Unfortunately, legally and politically incited attacks against both free speech and comedy are not limited to the United Kingdom. In Canada, politically correct inspired attempts to silence comedians have been instantiated into law. In one alarming case, the Quebec Human Rights Commission awarded Jeremy Gabriel, a disabled former child star, $35,000 in damages after he was ridiculed in a comedy routine by Mike Ward.
It is little wonder, then, that some comedians have seen cause for alarm. Some, like Chris Rock, now refuse to perform on college campuses because of the oversensitivity of some of the students. Others, like legendary Monty Python star John Cleese, have warned that comedians face an “Orwellian nightmare.”
Political correctness is the antithesis of comedy. It is not that comedians have been prevented from practising their craft, but that the pressures political correctness place on them makes it difficult to do so. The comedian feels himself pressured to self-censor himself because of the way words are categorised by their supposed offensive or inoffensiveness. And he finds himself fearful of having his words twisted and misinterpreted to mean something other than what he meant it to mean.
Much of the problem arises from a culture that has elevated politics to something approximating religion. And, like all zealots, the fanatics of this new religion have attempted to conform every aspect of society to their new faith. It is the job of the comedian to make me laugh. It is not his job, as some would have you believe, to play the role of political activist.
Unfortunately, that view is not one held by many on the radical left. In an article for the Sydney Morning Herald, Judith Lucy opined that people wanted to “hear people talk about politics or race.” And it seems that there are people who agree with Lucy. Comedy is not to be used to bring joy to people, but as a platform to espouse politics. Comedy has become a form of propaganda. And it is the liberal agenda that determines what is considered funny and what isn’t.
What the politically correct offer instead of genuinely funny comedy is comedy as a form of political activism. Comedy is to be used to spread progressive ideas and political correctness is to be used to silence that which opposes those ideas. Take, for example, Tim Allen’s sitcom Last Man Standing, which revolved around a conservative protagonist, which was cancelled by the American Broadcasting Company despite its popularity.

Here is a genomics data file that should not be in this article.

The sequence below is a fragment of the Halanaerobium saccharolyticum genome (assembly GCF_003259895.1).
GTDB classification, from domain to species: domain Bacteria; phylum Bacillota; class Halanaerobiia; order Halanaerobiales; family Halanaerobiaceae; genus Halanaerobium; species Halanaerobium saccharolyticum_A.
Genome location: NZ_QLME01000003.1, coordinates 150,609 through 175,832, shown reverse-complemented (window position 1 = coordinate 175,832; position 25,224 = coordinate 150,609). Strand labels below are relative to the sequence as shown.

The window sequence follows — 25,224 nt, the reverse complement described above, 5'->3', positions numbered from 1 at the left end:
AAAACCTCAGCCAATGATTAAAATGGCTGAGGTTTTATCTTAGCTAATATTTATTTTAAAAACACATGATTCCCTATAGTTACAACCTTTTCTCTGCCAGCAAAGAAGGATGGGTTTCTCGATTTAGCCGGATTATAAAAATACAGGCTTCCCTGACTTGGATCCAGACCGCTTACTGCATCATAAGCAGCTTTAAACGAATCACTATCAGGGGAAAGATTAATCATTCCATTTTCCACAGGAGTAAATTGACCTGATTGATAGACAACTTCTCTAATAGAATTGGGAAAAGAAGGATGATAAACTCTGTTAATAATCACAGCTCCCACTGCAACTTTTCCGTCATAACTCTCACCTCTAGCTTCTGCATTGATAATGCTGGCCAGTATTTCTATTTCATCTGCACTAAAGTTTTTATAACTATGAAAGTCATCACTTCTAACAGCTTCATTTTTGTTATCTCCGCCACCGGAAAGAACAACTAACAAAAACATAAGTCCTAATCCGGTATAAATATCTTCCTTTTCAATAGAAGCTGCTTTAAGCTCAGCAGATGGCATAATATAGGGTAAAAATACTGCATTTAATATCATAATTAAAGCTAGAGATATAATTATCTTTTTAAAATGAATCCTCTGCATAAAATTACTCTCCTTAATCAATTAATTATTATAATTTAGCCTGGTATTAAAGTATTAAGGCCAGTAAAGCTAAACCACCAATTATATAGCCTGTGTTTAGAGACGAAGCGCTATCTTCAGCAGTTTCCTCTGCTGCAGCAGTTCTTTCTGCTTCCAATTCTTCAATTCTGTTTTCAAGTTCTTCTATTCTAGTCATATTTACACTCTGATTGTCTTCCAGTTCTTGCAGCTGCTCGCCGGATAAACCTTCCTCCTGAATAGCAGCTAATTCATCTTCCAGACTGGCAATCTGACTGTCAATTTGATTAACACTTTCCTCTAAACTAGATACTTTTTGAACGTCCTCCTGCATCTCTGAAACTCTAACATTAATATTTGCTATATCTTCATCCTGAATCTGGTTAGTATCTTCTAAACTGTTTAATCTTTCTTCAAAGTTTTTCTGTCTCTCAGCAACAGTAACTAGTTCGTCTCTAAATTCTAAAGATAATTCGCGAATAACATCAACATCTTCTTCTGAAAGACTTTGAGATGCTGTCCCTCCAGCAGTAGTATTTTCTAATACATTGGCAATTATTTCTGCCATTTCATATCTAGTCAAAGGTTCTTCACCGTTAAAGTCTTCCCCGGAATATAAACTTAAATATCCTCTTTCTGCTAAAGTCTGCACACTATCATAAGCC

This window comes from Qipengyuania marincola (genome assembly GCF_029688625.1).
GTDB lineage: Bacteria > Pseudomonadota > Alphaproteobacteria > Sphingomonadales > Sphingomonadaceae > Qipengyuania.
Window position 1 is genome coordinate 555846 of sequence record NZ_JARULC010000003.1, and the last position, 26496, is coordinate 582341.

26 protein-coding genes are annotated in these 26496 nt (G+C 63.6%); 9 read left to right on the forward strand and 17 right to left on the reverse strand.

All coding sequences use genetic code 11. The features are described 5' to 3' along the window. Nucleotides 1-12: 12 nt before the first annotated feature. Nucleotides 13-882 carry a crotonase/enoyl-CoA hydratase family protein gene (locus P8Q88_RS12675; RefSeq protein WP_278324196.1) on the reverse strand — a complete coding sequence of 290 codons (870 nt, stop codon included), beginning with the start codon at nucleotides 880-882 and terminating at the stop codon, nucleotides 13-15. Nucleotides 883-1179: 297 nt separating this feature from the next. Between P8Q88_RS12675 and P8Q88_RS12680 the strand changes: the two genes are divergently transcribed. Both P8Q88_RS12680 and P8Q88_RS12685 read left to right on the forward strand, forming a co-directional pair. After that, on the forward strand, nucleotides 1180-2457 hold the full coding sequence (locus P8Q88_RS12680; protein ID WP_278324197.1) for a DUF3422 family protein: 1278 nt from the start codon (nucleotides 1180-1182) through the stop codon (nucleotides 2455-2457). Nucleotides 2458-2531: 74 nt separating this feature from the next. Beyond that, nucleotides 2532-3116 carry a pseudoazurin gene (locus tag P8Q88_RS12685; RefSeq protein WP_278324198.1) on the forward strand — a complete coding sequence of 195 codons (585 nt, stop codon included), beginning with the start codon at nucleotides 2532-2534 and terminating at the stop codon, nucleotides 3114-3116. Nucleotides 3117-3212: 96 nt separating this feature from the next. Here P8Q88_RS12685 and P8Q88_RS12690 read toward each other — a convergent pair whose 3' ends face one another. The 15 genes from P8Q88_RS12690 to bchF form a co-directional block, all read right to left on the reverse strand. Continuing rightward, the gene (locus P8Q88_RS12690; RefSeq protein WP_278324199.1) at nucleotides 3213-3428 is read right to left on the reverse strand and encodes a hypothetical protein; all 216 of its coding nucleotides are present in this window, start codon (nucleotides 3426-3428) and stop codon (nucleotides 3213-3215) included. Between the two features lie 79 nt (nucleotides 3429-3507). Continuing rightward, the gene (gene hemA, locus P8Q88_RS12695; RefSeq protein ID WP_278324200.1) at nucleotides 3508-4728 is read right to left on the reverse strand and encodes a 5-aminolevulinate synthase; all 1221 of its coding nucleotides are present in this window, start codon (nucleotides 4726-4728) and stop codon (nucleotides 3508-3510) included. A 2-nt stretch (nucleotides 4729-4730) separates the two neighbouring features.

And nowhere can this trend of comedy as political activism can be seen more readily than in the current incarnations of late-night television. Legendary comics like Johnny Carson and David Letterman established late-night television as a form of entertainment that provided light-hearted entertainment before sending its audience off to bed. It was not afraid of offending people in order to do so, either. Today, however, this willingness to offend others seems only to be targeted towards those on the right of the political spectrum. It is as though the late-night comedian has decided to use his position to preach progressive politics to its audience rather than using their talent to make insightful and hilarious observations about the world around us. The result is that late-night host places commenting on political or social matters above entertaining his audience.
It is as though the late-night host has replaced humour for indignation. The “jokes” (in reality they are tirades) contain more than a modicum of vitriol and resentment. Samantha Bee referred to Ivanka Trump as a “feckless cunt”, Stephen Colbert accused President Trump of being Vladimir Putin’s “cock holster”, so on and so forth.
While it may seem alarming, it is precisely what happens when comedians see themselves as activists rather than entertainers. As Danna Young, Associate Professor of Communication at the University of Delaware, commented:
“When comics abandon humour and go with anger instead, they come just another ‘outrage’ host. Now, if that’s cool with them, great. But if they are looking to capitalise on the special sauce of humour, then they’ll need to take their anger and use it to inform their craft, but not have it become their craft.”
Fortunately, there is a litany of comedians who refuse to conform their comedy to the morays of political correctness and progressive politics. Numerous comedians have denigrated political correctness as the “elevation of sensitivity over truth” (Bill Maher) and “America’s newest form of intolerance” (George Carlin). Jerry Seinfeld, a man whose comedy routines are considered among the least offensive in comedy, referred to political correctness as “creepy” on Late Night with Seth Meyers. Bill Burr accused social justice warriors of being bullies. Likewise, Ricky Gervais has tweeted “if you don’t believe in a person’s right to say things you find ‘grossly offensive’, you don’t believe in free speech.”
And all of this is not to say that political correctness has destroyed genuinely funny comedy, either. Netflix has spent a great deal of money producing comedy specials that are, in many cases, far for inoffensive. Ricky Gervais comedy special Humanity has featured jokes about rape, cancer, transgenderism, AIDS, and the Holocaust.
Comedy has been threatened by both progressive politics and political correctness. Mark Meechan may have found himself running afoul of the politically correct left, but as long as their people who stand committed to free speech and comedians prepared to make offensive jokes, the laughter will continue.